"my personal history would not be disappointing to readers, but it is my own affair which i want to keep to myself" - b. traven in defense of his refusal to provide a biography to help promote his first novel.the name that b. traven was christened with may never be revealed to us, but as tantalizing as that mystery is, i think it's pretty evident when you read his books that you know him: his interest in mexico and the indigenous population and their folklore; his disdain for greed and those who succumb to it; his love of travelling and adventure. the stories that comprise this collection are all reflective of those interests he most famously combined in the novel The Treasure of the Sierra Madre. i think b. traven's talents might suit the short form best: as a writer, his strengths lie in his dialogue, and his characters, and the adventures they embark upon, and while the adventures are grand, he doesn't rely on a lot of plot to entrance you. with the exception of "a new god was born" which felt a little too thin, and too journalistic in style, more a footnote in a history of guatemala than something that stood up on its own legs, all the stories in this collection really kicked my ass. i found "night visitor" spooky but also fascinating, and my enjoyment of it was perhaps coloured by the mystery of b. traven: one of the characters claims he has written 18 books but had no desire to publish them once they were perfected, but instead burned them, feeling a complete satisfaction in his cycle of creation and destruction. stories like "effective medicine", "the cattle drive", and "midnight call" seem like he must have lived them, and yet make me feel i had these adventures too. "conversion of some indians" and particularly "friendship" ask some very basic and deep questions, that he surely believed we should all ask ourselves, and challenge us to think and find our own answers. "macario", the beautiful final tale in the collection, is regarded as a modern mexican fable: the story of a woodcutter whose only ambition in life is to eat a whole turkey himself, and faces life and death decisions as a result. it is a tremendous story, and it doesn't really matter if the man who wrote it was mexican, german, or american. he just tells a great rollicking tale. :)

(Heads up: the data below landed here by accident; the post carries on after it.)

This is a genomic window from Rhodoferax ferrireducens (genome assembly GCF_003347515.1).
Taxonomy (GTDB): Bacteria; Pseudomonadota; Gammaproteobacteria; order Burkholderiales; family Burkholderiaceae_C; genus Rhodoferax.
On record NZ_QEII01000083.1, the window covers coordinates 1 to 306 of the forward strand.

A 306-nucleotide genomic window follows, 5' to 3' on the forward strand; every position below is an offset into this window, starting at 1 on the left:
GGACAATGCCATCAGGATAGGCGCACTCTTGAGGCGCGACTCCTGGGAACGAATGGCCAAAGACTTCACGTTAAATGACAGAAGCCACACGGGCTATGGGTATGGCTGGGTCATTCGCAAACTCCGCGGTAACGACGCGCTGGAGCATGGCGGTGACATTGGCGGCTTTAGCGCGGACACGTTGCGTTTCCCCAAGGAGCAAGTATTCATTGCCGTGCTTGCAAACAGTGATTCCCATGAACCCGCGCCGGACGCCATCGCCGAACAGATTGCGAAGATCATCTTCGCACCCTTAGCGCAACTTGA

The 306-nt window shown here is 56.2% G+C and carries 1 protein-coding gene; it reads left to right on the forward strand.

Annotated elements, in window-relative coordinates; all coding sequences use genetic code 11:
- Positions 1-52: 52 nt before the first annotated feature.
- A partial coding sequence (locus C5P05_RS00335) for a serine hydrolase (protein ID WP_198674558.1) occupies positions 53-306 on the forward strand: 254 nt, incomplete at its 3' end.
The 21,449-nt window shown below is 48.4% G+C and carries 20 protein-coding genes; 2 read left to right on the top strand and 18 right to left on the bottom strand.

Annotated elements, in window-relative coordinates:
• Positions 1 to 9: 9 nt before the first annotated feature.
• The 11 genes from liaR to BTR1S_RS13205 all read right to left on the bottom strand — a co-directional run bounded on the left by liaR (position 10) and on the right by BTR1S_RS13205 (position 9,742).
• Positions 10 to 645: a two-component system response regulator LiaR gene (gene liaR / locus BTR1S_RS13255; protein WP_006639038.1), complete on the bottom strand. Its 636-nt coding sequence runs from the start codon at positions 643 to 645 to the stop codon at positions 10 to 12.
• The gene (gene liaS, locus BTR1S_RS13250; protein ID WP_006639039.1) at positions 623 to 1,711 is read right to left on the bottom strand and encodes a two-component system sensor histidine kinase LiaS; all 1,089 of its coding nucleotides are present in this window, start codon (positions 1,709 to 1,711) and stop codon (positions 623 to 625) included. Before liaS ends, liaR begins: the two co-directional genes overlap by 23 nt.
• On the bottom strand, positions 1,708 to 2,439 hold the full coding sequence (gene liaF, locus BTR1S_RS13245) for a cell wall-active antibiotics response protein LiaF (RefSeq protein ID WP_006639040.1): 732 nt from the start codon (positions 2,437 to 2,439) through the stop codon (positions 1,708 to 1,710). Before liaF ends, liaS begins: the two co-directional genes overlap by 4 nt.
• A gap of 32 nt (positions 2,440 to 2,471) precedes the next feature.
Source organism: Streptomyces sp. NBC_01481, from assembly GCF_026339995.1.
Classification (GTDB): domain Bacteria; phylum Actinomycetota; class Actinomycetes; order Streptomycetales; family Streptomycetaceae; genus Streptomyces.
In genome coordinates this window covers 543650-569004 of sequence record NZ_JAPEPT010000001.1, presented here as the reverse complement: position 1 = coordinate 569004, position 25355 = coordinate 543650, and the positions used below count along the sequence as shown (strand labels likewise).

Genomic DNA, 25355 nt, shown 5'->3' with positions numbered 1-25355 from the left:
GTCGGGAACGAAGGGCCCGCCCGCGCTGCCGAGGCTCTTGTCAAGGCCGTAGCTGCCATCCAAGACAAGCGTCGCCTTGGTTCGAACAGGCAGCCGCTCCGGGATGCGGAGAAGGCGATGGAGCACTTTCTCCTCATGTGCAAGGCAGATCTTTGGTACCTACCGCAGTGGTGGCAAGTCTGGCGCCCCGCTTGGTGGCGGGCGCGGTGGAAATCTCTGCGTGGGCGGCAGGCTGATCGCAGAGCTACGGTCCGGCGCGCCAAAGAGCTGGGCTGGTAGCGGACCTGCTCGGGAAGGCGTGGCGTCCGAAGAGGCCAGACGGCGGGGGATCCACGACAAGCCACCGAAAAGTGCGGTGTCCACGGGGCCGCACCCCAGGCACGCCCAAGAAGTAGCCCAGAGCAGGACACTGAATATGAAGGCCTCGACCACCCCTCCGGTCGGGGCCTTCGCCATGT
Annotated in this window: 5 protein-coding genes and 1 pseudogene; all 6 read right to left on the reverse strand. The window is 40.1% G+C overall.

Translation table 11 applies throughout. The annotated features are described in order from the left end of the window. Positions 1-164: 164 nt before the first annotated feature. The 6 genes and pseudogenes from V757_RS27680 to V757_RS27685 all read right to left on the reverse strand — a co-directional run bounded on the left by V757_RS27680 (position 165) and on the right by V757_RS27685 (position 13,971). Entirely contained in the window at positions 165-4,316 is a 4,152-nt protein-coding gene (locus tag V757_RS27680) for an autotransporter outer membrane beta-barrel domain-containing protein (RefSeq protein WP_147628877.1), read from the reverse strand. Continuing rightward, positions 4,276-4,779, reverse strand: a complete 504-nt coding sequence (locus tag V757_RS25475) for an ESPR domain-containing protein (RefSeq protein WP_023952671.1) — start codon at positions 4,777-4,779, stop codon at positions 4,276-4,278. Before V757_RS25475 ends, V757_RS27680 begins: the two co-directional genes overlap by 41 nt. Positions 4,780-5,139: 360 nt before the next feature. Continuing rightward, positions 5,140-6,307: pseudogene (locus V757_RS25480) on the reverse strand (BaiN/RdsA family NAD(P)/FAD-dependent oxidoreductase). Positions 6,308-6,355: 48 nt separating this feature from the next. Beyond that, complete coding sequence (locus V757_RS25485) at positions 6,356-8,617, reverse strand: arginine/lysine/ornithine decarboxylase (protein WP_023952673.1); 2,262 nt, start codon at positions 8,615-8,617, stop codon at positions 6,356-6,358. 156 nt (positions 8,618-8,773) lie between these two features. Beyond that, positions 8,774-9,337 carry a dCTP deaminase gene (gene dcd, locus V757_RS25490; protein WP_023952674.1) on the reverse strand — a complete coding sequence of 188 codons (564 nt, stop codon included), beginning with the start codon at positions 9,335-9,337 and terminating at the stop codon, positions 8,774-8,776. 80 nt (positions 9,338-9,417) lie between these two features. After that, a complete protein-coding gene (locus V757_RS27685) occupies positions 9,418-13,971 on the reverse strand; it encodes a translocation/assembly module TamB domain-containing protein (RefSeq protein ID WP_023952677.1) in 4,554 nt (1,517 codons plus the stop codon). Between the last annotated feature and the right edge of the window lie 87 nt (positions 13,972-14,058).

• Tok
    2018-12-06 21:43

    นอกจากตัวนักเขียนซึ่งเป็นเรื่องลึกลับแล้ว หนังสือ(หรือเรื่องสั้นเพราะฉบับต่างประเทศมันทำรวมเล่มกับเรื่องสั้นอื่นๆ)เล่มนี้ก็ยังปกคลุมไปด้วยภาพของความคลุมเครือ น่ากลัว อยู่พอสมควรเรื่องของชายหนุ่มผู้มาอาศัยอยู่ในชนบท บริเวณที่เขาอยู่เป็นพื้นที่เก่าของชาวอินเดียนแดง มีนายแพทย์ผู้ดูเหมือนจะไม่ค่อยอยู่กับร่องกับรอยเป็นเพื่อนบ้านผิวขาวคนเดียวที่อาศัยละแวกนั้น วันหนึ่งนายแพทย์ต้องออกไปทำธุระ เลยฝากให้เขาดูแลบ้านให้ ระหว่างนั้นชายหนุ่มก็ได้พบกับ 'ผู้มาเยือน' คนหนึ่งเข้า และความลึกลับก็ตามเขามาจริงๆอ่านแล้วรู้สึกหลอนๆ โดยเฉพาะการให้ภาพของชาวอินเดียนแดงแบบนี้ คือมันก็กึ่งๆอยู่ เหมือนพยายามจะมองติคนขาวประมาณว่าชอบเอาข้าวของคนอื่น หรือจะมองเรื่องจิตวิญญาณของชาวอินเดียนแดงก็ได้ แต่ที่แน่ๆคนเขียนไม่ได้มีแนวทางต้านคนขาวแน่ๆ พอๆกับที่'พยายาม'ไม่ justice อินเดียนแดง อย่างไรก็ตาม ประเด็นข้างต้นนั้นไม่ได้เป็นปัญหามากนัก สิ่งที่น่าสนใจมากกว่าคือการเล่าถึงตัวละครชายหนุ่มคนนี้ว่าเรื่องของเขาเป็นเรื่องจริงหรือหลอนไปเอง การเล่าถึงความฝันเหมือนเป็นพิธีกรรมหรือตำนานอะไรซักอย่างของอินเดียนแดง เอาจริงๆเราว่ามันมีฟีลหลอนๆผสมกับบรรยากาศแบบหนังพี่เจ้ยอยู่ อ่อ คิดว่าหน้าปกไม่ได้มาจากเรื่องสั้นนี้แน่ๆ แต่มาจากเรื่องสั้นเรื่องอื่น เพียงแต่ของที่อื่นเขาพิมพ์รวมเล่มกัน ไม่ใช่เอาเรื่องสั้นมาขายเป็นเล่มหนึงแบบไทย

  • Rudiran Messias
    2018-11-24 01:43